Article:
Dial M For Murder Movie Review
A quietly evil Ray Milland plays a cold fish who plots to kill his wife (Grace Kelly) for her insurance money. As he explains at the beginning of the movie, he also wants to commit the "perfect murder" - i.e. one that is complicated and dangerous, yet foolproof and never suspected. John Williams is the Scotland Yard inspector who may be onto him.
It doesn't matter that the movie starts with a lengthy exposition... or even that the identity of the villain is revealed in the first twenty minutes. Dial M will pull you to the edge of whatever you're sitting on and keep you there. (If you don't pay attention, you won't be able to follow all the twists and turns of the plot.) Hitchcock's direction was never better. In fact, the film is a good model to follow for mystery directors; Hitchcock draws exactly the right amount of attention (but not too much) to the subtle actions and details that are crucial to the murder plot.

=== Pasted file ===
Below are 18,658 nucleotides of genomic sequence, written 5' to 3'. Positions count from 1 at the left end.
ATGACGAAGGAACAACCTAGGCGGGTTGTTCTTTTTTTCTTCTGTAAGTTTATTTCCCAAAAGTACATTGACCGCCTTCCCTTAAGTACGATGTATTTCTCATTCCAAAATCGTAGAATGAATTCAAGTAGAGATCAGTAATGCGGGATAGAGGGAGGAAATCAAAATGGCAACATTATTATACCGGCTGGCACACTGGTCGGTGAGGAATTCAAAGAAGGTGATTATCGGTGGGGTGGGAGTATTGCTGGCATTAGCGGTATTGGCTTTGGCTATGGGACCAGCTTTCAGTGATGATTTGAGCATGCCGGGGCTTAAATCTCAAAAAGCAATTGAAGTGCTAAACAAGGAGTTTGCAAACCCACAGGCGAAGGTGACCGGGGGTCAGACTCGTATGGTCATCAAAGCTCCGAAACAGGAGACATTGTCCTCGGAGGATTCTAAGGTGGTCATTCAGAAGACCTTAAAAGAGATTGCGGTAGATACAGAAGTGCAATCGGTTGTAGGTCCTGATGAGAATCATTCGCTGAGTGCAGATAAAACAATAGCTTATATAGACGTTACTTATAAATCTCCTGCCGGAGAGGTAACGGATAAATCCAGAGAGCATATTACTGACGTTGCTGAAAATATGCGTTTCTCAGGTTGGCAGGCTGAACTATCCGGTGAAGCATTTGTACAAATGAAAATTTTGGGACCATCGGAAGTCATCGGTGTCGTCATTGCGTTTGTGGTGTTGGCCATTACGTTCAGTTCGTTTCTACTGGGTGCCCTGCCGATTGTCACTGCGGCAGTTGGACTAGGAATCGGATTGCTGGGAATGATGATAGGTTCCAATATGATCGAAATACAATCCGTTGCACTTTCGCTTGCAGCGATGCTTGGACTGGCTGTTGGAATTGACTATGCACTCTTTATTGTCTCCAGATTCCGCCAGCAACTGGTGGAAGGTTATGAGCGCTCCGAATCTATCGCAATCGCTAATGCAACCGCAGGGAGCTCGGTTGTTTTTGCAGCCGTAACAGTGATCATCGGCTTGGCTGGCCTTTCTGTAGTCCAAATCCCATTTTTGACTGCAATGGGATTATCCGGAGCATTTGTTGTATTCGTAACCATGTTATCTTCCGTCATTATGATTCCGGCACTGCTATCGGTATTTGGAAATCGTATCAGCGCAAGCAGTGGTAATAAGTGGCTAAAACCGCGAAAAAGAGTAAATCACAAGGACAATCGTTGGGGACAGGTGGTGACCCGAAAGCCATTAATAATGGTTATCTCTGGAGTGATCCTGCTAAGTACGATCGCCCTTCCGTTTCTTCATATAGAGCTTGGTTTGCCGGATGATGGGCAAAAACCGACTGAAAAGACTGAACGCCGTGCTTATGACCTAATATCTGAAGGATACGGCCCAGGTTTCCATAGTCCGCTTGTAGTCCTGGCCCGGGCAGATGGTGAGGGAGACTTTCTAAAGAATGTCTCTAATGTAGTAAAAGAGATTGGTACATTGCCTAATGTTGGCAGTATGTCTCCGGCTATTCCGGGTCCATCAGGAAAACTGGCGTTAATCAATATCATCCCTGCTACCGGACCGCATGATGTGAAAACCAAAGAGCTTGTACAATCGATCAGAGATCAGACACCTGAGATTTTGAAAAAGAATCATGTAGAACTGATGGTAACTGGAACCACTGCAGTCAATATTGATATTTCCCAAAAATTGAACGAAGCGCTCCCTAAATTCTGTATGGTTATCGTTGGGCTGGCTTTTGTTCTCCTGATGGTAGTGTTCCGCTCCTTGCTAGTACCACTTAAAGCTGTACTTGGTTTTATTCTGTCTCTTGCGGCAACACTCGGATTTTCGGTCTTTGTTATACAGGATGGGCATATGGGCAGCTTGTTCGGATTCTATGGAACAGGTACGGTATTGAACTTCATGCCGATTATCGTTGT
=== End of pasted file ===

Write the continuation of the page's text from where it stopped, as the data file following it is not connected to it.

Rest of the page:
Dial M For Murder is not always regarded as one of Hitch's best. Critics seem to prefer the more theatrical, psychological melodramas to the brainy whodunits. But pay no attention - this film is definitely a classic.
The new DVD includes two documentaries, one about the history of 3D filmmaking (in which the film was originally shot but can rarely be seen today).
Dial K for Kelly.